Innumerable studies show that people need networks and community to stay healthy throughout their lives. Social isolation and loneliness are associated with a higher risk of mortality and can be linked to poor cognitive performance and rapid memory decline. But what happens to a senior who does not drive, lives alone and may have health or mobility issues?

I had experience with isolation and loneliness when I had a health crisis and ended up wheelchair-bound, living alone and unable to work. Thank goodness I was old enough for Social Security. A visiting nurse came daily, Elder Services of Cape Cod and the Islands helped me with services, and the library brought me books, but I was depressed.

I reached out and was lucky enough to find a therapist who would come to my home. She recommended I talk to Neighborhood Falmouth. I became a member and, later, a volunteer. In the beginning, I went out to lunch with a volunteer driving. I kept going to events, enjoyed the members and volunteers I met and found a network.

Around the same time a visiting nurse encouraged me to call the CCRTA or Cape Cod Regional Transit Authority. My first ride was just after a winter storm left tons of snow and ice, and I was terrified in my chair. The drivers were helpful, super nice and I was reassured about the future.

Utilizing the DART (Dial-A-Ride-Transportation) program, I can call and book an appointment for a driver to come to my house and pick me up in a nice little bus with a wheelchair lift; then it will pick me up at an arranged time and take me home. For seniors and disabled the cost is $1.50 per ride or $22.50 for 20 rides with a “pass.” These buses run Monday through Saturday from 10 AM to 4 PM but not Sundays or holidays. There are many more rules listed on the CCRTA’s wonderful website – www.capecodrta.org—or you can call them at 800-352-7155.

The recent tornado warning reminded me of the program DART offers for situations such as winter storms or hurricanes. When there is a serious advance weather warning, you can find help with transport to a shelter. Again, call 800-352-7155.

I have heard complaints that the buses are crowded, they stop for many passengers and it takes forever. I take the bus a couple of times per week and in four years I have only had two rides where that was the case. I have actually had DART dispatchers work with me when my doctor needed more time past my appointed ride home. There are other “on demand” services available from the CCRTA. If you are disabled, you might want to look into the ADA rides. Information is available on the website noted earlier in the article or at 800-352-7155.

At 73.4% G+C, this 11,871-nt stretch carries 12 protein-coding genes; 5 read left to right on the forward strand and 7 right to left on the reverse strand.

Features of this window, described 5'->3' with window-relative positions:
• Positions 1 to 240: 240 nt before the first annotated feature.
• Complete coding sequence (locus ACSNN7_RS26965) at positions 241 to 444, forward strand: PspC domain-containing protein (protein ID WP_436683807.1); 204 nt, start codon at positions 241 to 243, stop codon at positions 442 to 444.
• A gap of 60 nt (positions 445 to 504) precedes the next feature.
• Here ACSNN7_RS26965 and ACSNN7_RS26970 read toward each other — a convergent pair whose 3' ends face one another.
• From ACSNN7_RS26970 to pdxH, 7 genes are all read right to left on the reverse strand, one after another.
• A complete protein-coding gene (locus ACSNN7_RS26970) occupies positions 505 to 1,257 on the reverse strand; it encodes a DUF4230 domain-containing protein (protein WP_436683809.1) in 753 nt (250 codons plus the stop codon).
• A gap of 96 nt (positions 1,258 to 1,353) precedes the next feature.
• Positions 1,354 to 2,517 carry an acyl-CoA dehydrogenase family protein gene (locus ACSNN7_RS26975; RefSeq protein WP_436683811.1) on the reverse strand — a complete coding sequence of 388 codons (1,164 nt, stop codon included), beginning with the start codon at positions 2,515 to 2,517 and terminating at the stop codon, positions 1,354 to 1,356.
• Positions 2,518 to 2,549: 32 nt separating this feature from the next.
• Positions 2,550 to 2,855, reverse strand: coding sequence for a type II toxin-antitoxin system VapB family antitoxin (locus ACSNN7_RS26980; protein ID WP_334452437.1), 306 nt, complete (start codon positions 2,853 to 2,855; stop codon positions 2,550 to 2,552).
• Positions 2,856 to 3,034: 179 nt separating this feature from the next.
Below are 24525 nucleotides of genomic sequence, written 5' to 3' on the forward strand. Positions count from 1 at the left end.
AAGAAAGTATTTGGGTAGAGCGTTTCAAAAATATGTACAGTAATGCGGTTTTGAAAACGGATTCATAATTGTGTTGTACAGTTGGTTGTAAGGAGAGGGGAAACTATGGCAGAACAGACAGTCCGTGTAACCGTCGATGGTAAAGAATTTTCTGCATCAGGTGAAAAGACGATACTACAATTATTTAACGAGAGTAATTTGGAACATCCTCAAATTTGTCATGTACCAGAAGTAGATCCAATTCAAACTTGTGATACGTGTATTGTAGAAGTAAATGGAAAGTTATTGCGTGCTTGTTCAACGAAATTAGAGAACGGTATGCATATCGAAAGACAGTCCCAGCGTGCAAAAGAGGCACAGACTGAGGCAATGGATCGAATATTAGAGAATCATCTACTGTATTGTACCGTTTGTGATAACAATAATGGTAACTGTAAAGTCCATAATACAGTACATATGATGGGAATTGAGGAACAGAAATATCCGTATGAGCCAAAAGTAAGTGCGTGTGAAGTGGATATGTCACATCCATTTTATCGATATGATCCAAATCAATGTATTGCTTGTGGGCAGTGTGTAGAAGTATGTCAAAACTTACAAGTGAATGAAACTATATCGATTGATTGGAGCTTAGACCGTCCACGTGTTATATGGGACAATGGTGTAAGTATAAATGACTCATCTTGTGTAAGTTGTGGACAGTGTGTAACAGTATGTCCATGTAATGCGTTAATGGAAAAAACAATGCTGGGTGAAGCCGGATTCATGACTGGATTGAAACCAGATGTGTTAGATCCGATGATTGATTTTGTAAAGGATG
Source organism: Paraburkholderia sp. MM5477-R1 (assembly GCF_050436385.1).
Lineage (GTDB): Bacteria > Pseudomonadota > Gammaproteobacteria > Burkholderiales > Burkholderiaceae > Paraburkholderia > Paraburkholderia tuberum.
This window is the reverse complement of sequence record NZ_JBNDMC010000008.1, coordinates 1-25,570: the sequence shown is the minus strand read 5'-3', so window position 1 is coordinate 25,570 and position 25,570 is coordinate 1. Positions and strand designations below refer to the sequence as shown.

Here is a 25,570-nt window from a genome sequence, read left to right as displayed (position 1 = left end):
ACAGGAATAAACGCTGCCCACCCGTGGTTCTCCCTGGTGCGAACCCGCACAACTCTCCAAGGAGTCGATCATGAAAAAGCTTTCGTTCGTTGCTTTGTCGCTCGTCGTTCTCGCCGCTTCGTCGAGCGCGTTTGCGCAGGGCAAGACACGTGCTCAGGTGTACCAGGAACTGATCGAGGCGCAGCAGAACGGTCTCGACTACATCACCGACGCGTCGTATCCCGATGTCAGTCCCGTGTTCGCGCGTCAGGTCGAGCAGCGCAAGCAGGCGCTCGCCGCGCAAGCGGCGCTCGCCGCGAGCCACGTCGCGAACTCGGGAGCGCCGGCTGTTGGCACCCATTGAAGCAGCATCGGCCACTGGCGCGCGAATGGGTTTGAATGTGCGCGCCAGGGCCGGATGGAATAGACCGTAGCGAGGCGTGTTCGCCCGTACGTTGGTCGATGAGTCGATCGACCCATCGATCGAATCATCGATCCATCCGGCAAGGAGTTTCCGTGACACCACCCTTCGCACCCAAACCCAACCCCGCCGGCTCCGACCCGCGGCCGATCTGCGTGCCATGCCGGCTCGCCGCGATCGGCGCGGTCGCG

The big buses you may have seen on Route 28 are the CCRTA’s “fixed route” programs. In Falmouth we have SEALINE buses and the WHOOSH trolley. They run on fixed routes at scheduled times and are wheelchair-accessible. For information on routes, times and fares consult the website, call 800-352-7155, or flag down a bus for brochures (pick a designated stop or a safe stopping place, of course).

Currently, the CCRTA has a program for seniors to ride free on Wednesdays and encourage you to go out for shopping and/or lunch. Even if you drive, you don’t have to find parking. Also it is worth remembering the buses connect to many other Cape Cod towns.

The Falmouth Senior Center Council on Aging also has transportation options for seniors. There is a shuttle van service within the Town of Falmouth which is available by appointment made at least 48 hours in advance and runs every weekday morning except Thursday. On Thursday, the van takes passengers grocery shopping. The senior center also has a senior volunteer ride service for medical appointments. Requests must be made in advance and service depends on the availability of volunteers; there is a small charge.

Boston Hospital Transportation is available from several sources. The CCRTA has an accessible van that drives to various Boston hospitals Monday through Friday from Barnstable or Sagamore. Medical appointments must be between 10 AM and 2 PM and reservations must be made in advance. The hospitals’ service cost and other information are available on the website mentioned earlier or by calling 800-352-7155. Please note: There is also a Boston Hospital Trip available by “MEDIVAN” on Tuesdays leaving from the front of the Ticket Office in Woods Hole at 7:30 AM. Please call 508-693-9440 for information, reservations (required) and price.

Whenever I need a ride I often rely on the DART program with accessible buses versus a private car. It is easier for me. But there are rules, and the buses don’t run all the time—for example, not at night. And since I started getting out, sometimes I might need a ride a night. Fighting isolation means I’ll live longer and have more fun! I hope you do, too!

Jackie Pratt is a member and volunteer at Neighborhood Falmouth, the local nonprofit that helps Falmouth seniors stay safely and comfortably in their own homes for as long as possible. New volunteers are needed. Information at neighborhoodfalmouth.org.

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